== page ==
Bloomington, Indiana – Researchers with the Indiana University School of Public Health in Bloomington are hoping to answer key questions about COVID-19 in light of a possible vaccine.

The nationwide study, analyzing 2,100 participants from major cities like Chicago, New York, Bloomington and Indianapolis, will focus on COVID-19 infection, reinfection, and the potential for long-term immunity to COVID-19.

Kevin Maki, adjunct professor in the school’s Department of Applied Health Science, will join IU School of Public Health-Bloomington Dean David Allison to serve as co-principal investigators of the study.

“We’d like to recruit four groups of people: people who have been infected previously, and those who have not, and then also people who have been vaccinated and people who have not,” said Maki.

Maki said as researchers follow subjects overtime, he does expect a percentage of people to get vaccinated during the follow up period of the study.

“So, we’ll have a lot of information about the effects of the infection itself and also the effects of the vaccine so we can compare them in people who have and have not been vaccinated,” Maki said.

 Maki said understanding how the immune system responds to infection versus vaccination can help researchers discover how effective a vaccine is and how long it may provide protection.

“No one was an expert in this virus a year ago,” Maki said. “Certainly, we have a lot that we still need to learn.”

Maki said his findings could also decide how many vaccines would be necessary in the years to come.

“This seems to be a virus that’s mutating very slowly and that’s good because it means that we may not need to get vaccinated every year,” said Maki. “Possibly we’ll need a vaccine every three years or five years… we just don’t know at this point.”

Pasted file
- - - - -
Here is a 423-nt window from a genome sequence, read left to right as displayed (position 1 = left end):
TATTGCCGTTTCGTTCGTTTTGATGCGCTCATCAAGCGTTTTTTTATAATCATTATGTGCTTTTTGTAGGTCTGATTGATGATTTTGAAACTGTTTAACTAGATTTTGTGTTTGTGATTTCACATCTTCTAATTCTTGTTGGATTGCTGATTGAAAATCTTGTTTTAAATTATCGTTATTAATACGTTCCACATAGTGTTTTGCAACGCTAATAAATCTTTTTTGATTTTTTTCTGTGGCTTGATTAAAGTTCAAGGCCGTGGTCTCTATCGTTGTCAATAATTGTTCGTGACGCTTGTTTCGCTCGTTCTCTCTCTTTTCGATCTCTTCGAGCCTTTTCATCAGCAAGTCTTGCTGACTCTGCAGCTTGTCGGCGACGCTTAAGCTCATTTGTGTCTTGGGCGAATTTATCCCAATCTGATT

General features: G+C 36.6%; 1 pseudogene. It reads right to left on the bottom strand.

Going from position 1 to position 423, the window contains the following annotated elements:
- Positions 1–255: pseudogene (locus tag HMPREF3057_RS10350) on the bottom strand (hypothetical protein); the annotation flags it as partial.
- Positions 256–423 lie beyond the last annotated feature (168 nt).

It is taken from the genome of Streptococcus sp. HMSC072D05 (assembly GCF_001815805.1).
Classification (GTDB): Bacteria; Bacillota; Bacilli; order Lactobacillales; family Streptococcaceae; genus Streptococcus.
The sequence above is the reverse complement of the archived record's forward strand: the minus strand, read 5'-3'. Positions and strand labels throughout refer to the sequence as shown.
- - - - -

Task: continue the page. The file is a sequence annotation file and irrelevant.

Enrollment for the study could begin as early as next week, pending proper supplies, with the first site scheduled in Chicago.

The study is backed by a philanthropic investment of $12.5 million from Jack Dorsey’s #StartSmall Initiative and the Chase and Stephanie Coleman Foundation and is set to run through 2021.

“Through this study, leading public health researchers from IU and around the country will seek to capture critical information about the evolution of COVID-19 and answer the key question of how long the immune system can protect individuals from the virus after they have been infected,” IU President Michael A. McRobbie said. “This study promises to have important implications for the effectiveness and longevity of a vaccine for the virus.”

Additional IU researchers will include School of Public Health faculty members Jon Macy, Molly Rosenberg, Christina Ludema and Stephanie Dickinson, and John Patton from the Department of Biology.

“Primarily, we want to determine whether prior SARS-CoV-2 infection, the development of antibodies and subsequent recovery from COVID-19 can prevent or, perhaps, mitigate the reemergence of COVID-19. And, if reinfection does occur, is it more or less severe than the initial infection?” Allison said.

Allison said that definitively answering these fundamental questions could guide local policies for safe reopening.

The study will span over at least one year, and preliminary results are expected in 2021.

Allison said that definitively answering these fundamental questions could guide local policies for safe reopening.

The study will span over at least one year, and preliminary results are expected in 2021.